25 years on, the Dude still abides... Why The Big Lebowski is a cult classic

The Big Lebowski still looks good at 25 and remains a pure delight from start to finish, says Ralph McLean

Jeff Bridges in The Big Lebowski
Jeff Bridges in The Big Lebowski

The Big Lebowski may have reached the ripe old age of 25 but the Dude, it would seem, still abides.

The brothers Joel and Ethan Coen have made many a film that’s worthy of attention in this column since they first graced our cinema screens with Blood Simple back in 1984 but few, if any, have had the lasting cultural impact of the simple tale of a supremely laidback, cardigan wearing, herb imbibing bowling enthusiast who gets mixed up in criminal doings after a case of mistaken identity.

I’ll not waste time with a fuller breakdown of the film’s story – I’ve doubtless done that here in the past, and if not then shame on me – but suffice to say it’s a classic Raymond Chandler style LA crime fable laced with the kind of quirky, oddball characters and social scenarios the Coens have carved a career out of creating on the big screen.

At the very centre of the film’s seriously stoned soul is Jeff Bridges with his career best performance as Jeffrey 'The Dude' Lebowski. Bridges so inhabits the character it’s impossible to imagine anyone else in the role which makes it all the more shocking when you realise that Mel Gibson was one of the names originally considered for the part. Hard to get your head around that isn’t it?

The Coens based their lead character on two figures they knew in Hollywood, film producer Jeff Dowd (a fervent anti-Vietnam campaigner who drank White Russian cocktails and answered to the name of 'The Dude') and fellow Vietnam vet Peter Exline. Many of the comic scrapes Jeff Lebowski finds himself in were lifted directly from stories related by the duo.

The roles of The Dude’s loyal sidemen were taken by long time Coen brothers players John Goodman and Steve Buscemi as Walter and Donny. While Donny is sweetness and dim witted charm personified Walter is an altogether more volatile figure.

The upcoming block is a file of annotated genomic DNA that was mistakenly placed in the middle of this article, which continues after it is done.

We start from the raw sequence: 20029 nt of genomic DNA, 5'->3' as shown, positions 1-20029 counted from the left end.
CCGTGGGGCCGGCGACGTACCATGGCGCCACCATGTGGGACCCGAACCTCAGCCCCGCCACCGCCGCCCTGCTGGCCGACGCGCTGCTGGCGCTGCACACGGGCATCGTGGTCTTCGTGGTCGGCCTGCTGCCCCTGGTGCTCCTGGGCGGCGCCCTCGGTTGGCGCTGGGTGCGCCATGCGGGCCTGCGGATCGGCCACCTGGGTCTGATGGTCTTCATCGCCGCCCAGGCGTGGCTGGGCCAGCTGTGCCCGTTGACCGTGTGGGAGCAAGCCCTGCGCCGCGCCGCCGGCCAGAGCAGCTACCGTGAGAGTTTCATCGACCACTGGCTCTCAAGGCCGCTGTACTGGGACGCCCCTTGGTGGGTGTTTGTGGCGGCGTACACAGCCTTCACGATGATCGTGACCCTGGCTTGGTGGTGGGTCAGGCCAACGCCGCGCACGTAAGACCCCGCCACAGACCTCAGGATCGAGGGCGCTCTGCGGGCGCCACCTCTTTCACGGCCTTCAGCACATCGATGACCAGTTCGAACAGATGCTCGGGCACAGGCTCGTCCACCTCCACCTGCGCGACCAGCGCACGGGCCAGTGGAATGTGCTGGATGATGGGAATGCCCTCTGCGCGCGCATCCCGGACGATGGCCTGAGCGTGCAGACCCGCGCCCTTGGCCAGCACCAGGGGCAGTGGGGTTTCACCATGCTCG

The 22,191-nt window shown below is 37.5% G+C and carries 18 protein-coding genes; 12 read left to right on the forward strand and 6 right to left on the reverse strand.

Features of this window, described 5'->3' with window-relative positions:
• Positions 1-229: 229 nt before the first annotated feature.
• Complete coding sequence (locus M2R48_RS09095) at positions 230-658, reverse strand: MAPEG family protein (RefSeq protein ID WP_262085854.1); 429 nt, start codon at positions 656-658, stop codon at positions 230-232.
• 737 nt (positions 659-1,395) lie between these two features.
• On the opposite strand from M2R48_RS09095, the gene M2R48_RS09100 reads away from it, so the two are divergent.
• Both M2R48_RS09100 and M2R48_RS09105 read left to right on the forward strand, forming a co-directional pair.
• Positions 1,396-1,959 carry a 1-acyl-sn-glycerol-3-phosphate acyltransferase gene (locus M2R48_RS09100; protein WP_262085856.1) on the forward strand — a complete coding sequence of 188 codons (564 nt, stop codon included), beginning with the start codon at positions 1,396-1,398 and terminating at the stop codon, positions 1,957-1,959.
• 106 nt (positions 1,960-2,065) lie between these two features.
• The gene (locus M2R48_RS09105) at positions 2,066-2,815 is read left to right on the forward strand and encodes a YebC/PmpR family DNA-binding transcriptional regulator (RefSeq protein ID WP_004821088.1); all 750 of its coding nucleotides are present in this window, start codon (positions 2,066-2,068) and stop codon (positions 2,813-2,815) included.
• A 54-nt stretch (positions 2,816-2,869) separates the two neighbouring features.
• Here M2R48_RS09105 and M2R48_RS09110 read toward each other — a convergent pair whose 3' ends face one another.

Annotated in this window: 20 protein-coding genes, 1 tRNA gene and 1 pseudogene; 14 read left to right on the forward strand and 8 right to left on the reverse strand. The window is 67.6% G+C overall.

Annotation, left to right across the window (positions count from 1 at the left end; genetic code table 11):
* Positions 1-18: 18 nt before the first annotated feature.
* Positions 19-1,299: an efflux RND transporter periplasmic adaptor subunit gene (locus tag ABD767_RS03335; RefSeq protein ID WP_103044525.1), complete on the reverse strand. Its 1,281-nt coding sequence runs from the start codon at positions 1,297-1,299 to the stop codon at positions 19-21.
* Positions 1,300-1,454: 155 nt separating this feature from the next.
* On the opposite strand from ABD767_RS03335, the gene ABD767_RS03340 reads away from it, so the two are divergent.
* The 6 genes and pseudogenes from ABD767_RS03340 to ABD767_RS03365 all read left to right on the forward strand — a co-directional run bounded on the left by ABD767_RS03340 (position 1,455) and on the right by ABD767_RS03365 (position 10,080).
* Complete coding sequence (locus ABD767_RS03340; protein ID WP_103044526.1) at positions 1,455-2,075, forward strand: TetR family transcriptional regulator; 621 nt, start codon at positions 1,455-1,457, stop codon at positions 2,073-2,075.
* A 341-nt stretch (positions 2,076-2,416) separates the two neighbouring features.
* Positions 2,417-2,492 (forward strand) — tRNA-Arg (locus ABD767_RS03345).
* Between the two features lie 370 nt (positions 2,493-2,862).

An eminently quotable ball of frustration and anger he was apparently based on Apocalypse Now screenwriter John Milius (whose passion for firearms and hair trigger temper were legendary), as channelled by the bear-like genius of Goodman of course.

Other key roles include Julianne Moore’s eccentric artist Maude and David Huddleston who played her millionaire father, the 'Big' Lebowski of the title.

As the blustering businessman Huddleston is note perfect so it’s odd to think that everyone from Marlon Brando to Gene Hackman was initally considered for the role.

Watched today the film remains a uniquely entertaining proposition. The plot may consciously echo old Hollywood crime epics but there’s so much to enjoy it’s almost untrue. Cinematographer Roger Deakins, whose relationship with the Coens stretched back to Barton Fink, captures the mundane and the dreamlike vistas of Los Angeles beautifully and the brothers' famous way for dialogue leaves you wanting to quote whole scenes back to friends the moment you see them.

Strange, knowing and funny with a killer soundtrack that blends Henry Mancini with Yma Sumac and Captain Beefheart, The Big Lebowski still looks good at 25 and remains a pure delight from start to finish.